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You’ve heard of lab-grown meat. Now there’s lab-grown ice cream.

Scientists have created a vegan treat that requires absolutely zilch from cows.

Bioengineers have figured out how to make ice cream in the lab.
Getty Images/EyeEm

Summer is here, and as we all know, that means one thing: delicious, glorious ice cream. It’s the perfect treat — cool, refreshing, silky, sweet, and ... grown in a laboratory?

Yes, lab-grown ice cream is here. It’s made from whey protein produced by genetically modified yeast rather than by cows. In fact, not a single cow is needed to create this brand-new snack.

It’s the culmination of five years of work at Bay Area-based biotech startup Perfect Day. The founders, Ryan Pandya and Perumal Gandhi, are young vegan bioengineers. They wanted to create a product that’s indistinguishable from cow-made dairy, yet reduces animal suffering by steering us away from factory farming, and helps fight global warming by reducing the number of methane-producing cattle and the land needed for grazing.

“Both of us happen to have a similar background of working in medicine, where therapeutics and medicines are made using basically fermentation already today,” Pandya said in an interview with Fast Company. “And so the two of us started scratching our heads and wondering, what if we just apply that same exact technology that’s been around for half a century to make the world’s most in-demand, highest-quality protein?”

There are already plenty of dairy-free ice creams out there — they’re made of everything from oats to almonds to chickpeas. But they don’t generally taste as creamy as traditional ice cream.

According to some lucky reporters who’ve tried it (I haven’t yet), Perfect Day’s ice cream does taste like the real thing, because it is the real thing: The scientists have made it using whey and casein, the exact same proteins that give milk its unique texture and flavor — it’s just that they’ve gotten a genetically engineered yeast to produce those proteins.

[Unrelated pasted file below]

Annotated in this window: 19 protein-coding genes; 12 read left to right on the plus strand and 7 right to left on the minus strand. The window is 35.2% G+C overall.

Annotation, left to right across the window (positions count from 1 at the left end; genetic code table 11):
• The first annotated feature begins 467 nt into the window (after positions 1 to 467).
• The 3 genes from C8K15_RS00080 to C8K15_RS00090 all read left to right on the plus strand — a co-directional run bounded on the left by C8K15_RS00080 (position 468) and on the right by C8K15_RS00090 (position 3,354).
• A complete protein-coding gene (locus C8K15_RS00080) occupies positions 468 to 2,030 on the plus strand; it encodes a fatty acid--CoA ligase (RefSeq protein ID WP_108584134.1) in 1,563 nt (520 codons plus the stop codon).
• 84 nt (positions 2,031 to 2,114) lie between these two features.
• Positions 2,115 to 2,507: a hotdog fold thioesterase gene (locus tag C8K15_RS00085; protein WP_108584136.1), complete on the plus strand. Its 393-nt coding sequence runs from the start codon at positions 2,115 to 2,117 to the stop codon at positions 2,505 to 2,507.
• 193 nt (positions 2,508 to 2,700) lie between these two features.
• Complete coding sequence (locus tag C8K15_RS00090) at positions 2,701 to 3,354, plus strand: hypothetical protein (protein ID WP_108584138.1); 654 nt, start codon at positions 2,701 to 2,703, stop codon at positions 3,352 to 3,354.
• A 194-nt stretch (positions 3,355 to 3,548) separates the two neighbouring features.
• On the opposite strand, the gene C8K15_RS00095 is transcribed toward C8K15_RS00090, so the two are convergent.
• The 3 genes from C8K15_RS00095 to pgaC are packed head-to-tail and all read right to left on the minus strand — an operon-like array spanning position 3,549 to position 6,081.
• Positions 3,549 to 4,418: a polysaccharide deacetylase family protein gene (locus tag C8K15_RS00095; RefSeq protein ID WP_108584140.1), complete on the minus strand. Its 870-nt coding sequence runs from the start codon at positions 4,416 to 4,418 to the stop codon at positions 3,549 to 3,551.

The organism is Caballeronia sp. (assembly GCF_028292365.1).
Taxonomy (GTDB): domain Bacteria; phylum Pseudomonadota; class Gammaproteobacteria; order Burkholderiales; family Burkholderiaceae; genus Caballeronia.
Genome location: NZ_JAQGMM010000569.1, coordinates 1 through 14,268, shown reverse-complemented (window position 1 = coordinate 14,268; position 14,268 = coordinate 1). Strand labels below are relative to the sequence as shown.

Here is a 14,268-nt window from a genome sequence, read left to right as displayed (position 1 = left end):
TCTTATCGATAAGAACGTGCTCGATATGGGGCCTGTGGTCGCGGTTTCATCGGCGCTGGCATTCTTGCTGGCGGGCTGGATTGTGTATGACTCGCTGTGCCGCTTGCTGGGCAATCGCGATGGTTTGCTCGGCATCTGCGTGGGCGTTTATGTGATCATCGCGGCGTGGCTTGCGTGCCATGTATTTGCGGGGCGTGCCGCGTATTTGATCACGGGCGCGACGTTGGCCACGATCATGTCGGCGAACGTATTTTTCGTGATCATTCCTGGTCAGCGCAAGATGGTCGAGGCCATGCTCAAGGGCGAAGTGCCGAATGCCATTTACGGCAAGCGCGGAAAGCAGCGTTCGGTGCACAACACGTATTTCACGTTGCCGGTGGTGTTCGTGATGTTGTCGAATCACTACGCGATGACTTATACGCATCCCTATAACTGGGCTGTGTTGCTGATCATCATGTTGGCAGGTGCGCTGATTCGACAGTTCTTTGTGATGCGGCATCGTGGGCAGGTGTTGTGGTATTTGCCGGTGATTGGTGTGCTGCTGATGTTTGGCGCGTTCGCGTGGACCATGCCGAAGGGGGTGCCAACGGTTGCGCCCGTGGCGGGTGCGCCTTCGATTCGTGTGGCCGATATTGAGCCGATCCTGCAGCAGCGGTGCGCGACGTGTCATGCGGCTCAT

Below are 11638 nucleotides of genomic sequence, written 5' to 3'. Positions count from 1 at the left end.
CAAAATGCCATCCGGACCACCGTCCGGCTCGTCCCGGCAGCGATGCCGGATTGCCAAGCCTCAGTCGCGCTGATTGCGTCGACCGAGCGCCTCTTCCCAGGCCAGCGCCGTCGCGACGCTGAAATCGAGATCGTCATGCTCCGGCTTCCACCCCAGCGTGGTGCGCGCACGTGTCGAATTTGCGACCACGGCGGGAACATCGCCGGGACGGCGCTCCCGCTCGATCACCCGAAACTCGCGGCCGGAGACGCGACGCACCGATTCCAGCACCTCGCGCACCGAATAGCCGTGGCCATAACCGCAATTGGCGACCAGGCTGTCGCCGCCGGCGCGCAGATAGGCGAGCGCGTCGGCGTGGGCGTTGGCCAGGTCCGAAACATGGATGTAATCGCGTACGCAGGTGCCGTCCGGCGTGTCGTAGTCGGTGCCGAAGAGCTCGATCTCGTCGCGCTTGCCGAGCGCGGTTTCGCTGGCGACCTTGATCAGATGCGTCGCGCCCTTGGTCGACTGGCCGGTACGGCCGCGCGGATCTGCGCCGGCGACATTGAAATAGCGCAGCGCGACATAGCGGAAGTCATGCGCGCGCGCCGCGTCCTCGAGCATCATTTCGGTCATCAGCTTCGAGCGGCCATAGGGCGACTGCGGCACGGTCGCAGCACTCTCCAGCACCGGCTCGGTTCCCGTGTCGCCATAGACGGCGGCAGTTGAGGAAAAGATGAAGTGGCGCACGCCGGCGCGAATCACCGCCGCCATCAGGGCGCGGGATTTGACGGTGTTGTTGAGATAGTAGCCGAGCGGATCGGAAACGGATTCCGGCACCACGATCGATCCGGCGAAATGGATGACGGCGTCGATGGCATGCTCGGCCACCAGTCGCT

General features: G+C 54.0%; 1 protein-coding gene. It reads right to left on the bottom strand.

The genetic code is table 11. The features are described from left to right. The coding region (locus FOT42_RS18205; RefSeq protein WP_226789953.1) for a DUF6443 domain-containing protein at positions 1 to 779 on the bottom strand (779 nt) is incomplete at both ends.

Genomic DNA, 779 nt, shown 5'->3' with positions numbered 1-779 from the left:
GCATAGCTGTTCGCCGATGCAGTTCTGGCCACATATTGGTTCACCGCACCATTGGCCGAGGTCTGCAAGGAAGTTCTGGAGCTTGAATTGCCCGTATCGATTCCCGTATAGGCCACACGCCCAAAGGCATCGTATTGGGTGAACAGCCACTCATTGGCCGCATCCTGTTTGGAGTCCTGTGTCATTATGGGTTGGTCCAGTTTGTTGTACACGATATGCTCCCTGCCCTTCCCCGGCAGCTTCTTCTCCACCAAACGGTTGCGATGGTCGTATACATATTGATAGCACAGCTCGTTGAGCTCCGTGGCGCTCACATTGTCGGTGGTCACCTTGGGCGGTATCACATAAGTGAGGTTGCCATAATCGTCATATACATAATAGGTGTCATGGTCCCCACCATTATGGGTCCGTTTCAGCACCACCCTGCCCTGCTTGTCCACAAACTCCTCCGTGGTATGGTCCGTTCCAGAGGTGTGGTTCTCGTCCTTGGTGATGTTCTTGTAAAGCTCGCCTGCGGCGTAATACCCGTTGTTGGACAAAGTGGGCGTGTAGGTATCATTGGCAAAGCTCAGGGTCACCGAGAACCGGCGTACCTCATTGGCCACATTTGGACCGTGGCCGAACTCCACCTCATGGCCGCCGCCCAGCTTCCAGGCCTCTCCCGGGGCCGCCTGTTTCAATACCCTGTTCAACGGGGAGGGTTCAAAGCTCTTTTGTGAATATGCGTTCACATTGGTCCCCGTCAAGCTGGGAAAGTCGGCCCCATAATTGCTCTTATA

This is similar to the premise underlying lab-grown meat, which involves taking a few starter cells from a real animal, putting them in a growth medium, and allowing them to reproduce in the lab. What you get is genuine animal tissue — only you don’t have to slaughter an animal to get it.

Perfect Day goes one step further: It requires absolutely zilch from real animals, not even a single cell, a fact sure to appeal to vegans.

And the founders claim that making whey their way uses up 98 percent less water and 65 percent less energy than the traditional means of producing the protein.

They also point out that their method for making nutritious and delicious protein can be applied anywhere, including in regions where a harsh climate makes dairy farming tricky. “To that end,” their website says, “we’re building partnerships with governments and nonprofits across the planet who view Perfect Day’s approach as a means to provide environmentally sustainable and affordable protein to undernourished populations.”

Perfect Day so far has only a limited supply of the new ice cream. It sold samples to the first 1,000 customers to order via its website last week, who were offered vanilla salted fudge, vanilla blackberry toffee, and milky chocolate. The company quickly sold out, even though three pints cost a hefty $60! It may be a couple of years before you see its products on your grocery store’s shelves.

For now, the company is focused on becoming a supplier of animal-free protein to big food manufacturers, in hopes that’ll help it introduce the ingredient to a mainstream market. It’s raised some $60 million in venture funding by partnering with agribusiness giants such as ADM.

It’s smart business for large food manufacturers to get in on this: The American market for for dairy alternatives (including dairy-free ice cream) is growing fast, just like the market for meat alternatives.

By aiming to partner with big manufacturers, Perfect Day is mirroring the strategy favored by meat alternative startups like Impossible Foods and Beyond Meat, which have teamed up with Burger King and Tyson, respectively.

These big players don’t share vegan values, but they have the mainstream cachet that could help a startup like Perfect Day scale up and penetrate the market faster than it otherwise would.

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